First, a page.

Museum of Archaeology and Anthropology to welcome Roman God Jupiter in stone

By Culture24 Reporter | 04 December 2013

A limestone sculpture of the God Jupiter, considered one of the finest Roman archaeological discoveries ever made in East Anglia, is about to go on display

A photo of a large Roman grey stone sculpture showing the face of a god looking out
Jupiter rises in Cambridge© Dave Webb, Cambridge Archaeological Unit
Once used as a grave marker and found during a decade-long excavation in Cambridge, the stern-faced Roman sculpture will go on show to the public after being donated to the town’s Museum of Archaeology and Anthropology.

Taken from a site known as The Camp Ground, where up to 200 citizens during Roman times, the face, which has drilled eyes, was excavated from Earith Quarry near Colne Fen in a dig concluded in 2007. The remains of a skeleton were found nearby, but archaeologists failed to find the larger sculpture it was a part of, with only a telltale part of a paw – probably of a lion and sphinx, the emblems of grave guardians – revealing its funereal symbolism.

“It was an amazing piece to find on a Fenland site,” said Christopher Evans, from Cambridge Archaeological Unit.

“It is truly gratifying that it can now be appropriately displayed for the wider public to appreciate.”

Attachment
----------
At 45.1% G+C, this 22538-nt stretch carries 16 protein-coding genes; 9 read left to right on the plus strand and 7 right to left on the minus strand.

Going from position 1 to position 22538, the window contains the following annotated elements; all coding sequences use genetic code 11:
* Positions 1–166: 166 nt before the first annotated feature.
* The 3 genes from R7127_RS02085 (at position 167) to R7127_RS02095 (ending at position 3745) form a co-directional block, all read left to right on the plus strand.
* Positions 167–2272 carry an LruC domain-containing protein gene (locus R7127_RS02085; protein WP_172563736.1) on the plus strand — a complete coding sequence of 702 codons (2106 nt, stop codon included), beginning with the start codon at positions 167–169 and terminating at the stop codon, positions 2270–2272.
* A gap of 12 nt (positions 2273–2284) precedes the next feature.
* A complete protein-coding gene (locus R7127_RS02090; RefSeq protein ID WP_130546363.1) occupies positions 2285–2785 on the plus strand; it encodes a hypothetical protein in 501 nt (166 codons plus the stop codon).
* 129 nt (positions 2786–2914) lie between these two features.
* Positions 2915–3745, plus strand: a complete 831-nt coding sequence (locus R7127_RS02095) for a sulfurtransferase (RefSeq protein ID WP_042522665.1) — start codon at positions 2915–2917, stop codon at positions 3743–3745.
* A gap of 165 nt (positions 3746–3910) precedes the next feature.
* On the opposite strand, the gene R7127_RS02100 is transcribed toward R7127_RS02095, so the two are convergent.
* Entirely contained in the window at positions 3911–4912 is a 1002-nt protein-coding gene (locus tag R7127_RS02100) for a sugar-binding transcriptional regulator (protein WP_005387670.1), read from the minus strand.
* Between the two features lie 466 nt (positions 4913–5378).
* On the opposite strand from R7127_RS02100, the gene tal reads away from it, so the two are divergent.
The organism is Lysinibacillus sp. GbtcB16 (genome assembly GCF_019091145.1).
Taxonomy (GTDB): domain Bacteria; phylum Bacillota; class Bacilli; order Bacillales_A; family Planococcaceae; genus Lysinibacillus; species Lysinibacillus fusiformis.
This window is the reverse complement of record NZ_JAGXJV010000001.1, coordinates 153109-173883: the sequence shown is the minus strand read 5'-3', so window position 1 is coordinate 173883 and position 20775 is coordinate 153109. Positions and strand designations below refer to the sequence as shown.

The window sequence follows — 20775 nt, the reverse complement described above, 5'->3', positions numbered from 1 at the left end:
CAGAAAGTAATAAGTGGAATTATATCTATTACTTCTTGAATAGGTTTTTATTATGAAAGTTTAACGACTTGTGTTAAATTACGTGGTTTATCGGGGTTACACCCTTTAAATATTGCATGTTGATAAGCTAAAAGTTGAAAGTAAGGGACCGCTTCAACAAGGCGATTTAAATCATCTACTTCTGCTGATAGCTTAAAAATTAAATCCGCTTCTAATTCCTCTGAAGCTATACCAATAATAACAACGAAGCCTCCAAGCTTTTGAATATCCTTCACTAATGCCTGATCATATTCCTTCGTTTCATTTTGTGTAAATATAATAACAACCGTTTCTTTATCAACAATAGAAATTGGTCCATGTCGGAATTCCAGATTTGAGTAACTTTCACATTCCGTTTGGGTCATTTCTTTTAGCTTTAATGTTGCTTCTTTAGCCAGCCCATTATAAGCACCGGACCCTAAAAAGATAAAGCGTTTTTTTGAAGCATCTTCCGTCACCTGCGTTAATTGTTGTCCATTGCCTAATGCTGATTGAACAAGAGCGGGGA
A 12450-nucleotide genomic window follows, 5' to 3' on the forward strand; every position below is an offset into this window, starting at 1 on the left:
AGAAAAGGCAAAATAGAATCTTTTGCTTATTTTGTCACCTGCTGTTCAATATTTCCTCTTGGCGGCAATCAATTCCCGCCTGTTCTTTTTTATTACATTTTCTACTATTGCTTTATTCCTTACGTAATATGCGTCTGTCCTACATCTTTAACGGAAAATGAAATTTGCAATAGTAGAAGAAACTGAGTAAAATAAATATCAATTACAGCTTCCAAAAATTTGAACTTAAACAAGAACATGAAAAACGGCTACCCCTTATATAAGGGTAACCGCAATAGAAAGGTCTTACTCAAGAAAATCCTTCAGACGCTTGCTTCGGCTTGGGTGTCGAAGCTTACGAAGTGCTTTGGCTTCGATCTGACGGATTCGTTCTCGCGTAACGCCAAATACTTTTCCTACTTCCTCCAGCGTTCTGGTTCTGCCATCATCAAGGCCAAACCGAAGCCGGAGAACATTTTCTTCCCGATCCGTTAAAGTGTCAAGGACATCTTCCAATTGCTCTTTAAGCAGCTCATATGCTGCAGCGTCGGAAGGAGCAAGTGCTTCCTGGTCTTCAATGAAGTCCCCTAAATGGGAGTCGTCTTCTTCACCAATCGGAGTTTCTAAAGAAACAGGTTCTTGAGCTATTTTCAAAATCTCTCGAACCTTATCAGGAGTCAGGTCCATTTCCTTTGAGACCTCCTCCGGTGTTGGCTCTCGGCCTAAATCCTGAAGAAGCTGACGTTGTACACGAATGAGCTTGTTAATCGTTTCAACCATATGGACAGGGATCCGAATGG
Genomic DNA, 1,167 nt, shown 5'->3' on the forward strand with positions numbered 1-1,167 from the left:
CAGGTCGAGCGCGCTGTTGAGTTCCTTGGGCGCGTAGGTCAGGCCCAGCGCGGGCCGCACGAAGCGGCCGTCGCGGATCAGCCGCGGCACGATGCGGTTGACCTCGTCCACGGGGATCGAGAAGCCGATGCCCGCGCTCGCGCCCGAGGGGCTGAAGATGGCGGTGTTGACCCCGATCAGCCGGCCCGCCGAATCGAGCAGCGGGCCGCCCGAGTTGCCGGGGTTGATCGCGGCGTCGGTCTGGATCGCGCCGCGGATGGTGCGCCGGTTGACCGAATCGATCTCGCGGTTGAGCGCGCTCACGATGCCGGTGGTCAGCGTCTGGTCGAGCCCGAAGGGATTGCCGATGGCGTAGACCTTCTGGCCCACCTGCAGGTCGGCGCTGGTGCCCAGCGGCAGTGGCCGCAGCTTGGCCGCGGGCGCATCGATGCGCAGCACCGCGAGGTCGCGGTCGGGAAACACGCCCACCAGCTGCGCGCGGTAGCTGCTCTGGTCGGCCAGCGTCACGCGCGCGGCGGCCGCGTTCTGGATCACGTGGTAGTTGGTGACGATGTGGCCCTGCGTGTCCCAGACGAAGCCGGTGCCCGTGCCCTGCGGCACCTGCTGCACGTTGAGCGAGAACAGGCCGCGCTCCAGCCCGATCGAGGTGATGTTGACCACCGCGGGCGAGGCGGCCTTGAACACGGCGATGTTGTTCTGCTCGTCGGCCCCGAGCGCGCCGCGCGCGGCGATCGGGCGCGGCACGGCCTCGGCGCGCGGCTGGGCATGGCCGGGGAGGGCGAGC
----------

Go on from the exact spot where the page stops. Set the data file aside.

Experts say the eyes would have been filled with coloured paste in an attempt to make the deity more lifelike, cast in Upwell limestone, from Norfolk, as part of a monument headed by a “freestanding feline”.

The Camp Ground was an important settlement for the inland port linked to the Roman Car Dyke canal system. Boats similar to the modern double-width punts on the River Cam would have docked there, with warehouses and other non-domestic buildings built alongside the houses.

  • Sculpture goes on display from December 10 2013.

You might also like:

A Baltic Gem explores the mystery of an Amber pebble at Creswell Crags

Hacienda history and African fabric as MOSI encourages visitors to touch Everyday Relics

Durham archaeology team re-dates Buddha's birthday after Lumbini shrine dig in Nepal

What do you think? Leave a comment below.
Latest comment: >Make a comment
More on the venues and organisations we've mentioned:
    Back to article
    Your comment:
    DISCLAIMER: Reader comments posted at www.culture24.org.uk are the opinion of the comment writer, not Culture24. Culture24 reserves the right to withdraw or withhold from publication any comments that are deemed to be hearsay or potentially libellous, or make false or unsubstantiated allegations or are deemed to be spam or unrelated to the article at which they are posted.
    Related listings (99)
    See all related listings »
    Related resources (194)
    See all related resources »
    Related collection items (8)
    See all related collection items »

    Events

    • 1 mile
    • 2 miles
    • 3 miles
    • 4 miles
    • 5 miles
    • 10 miles
    • 20 miles
    • 50 miles
    • Any time
    • Today
    • This week
    • This month
    • This year

    advertisement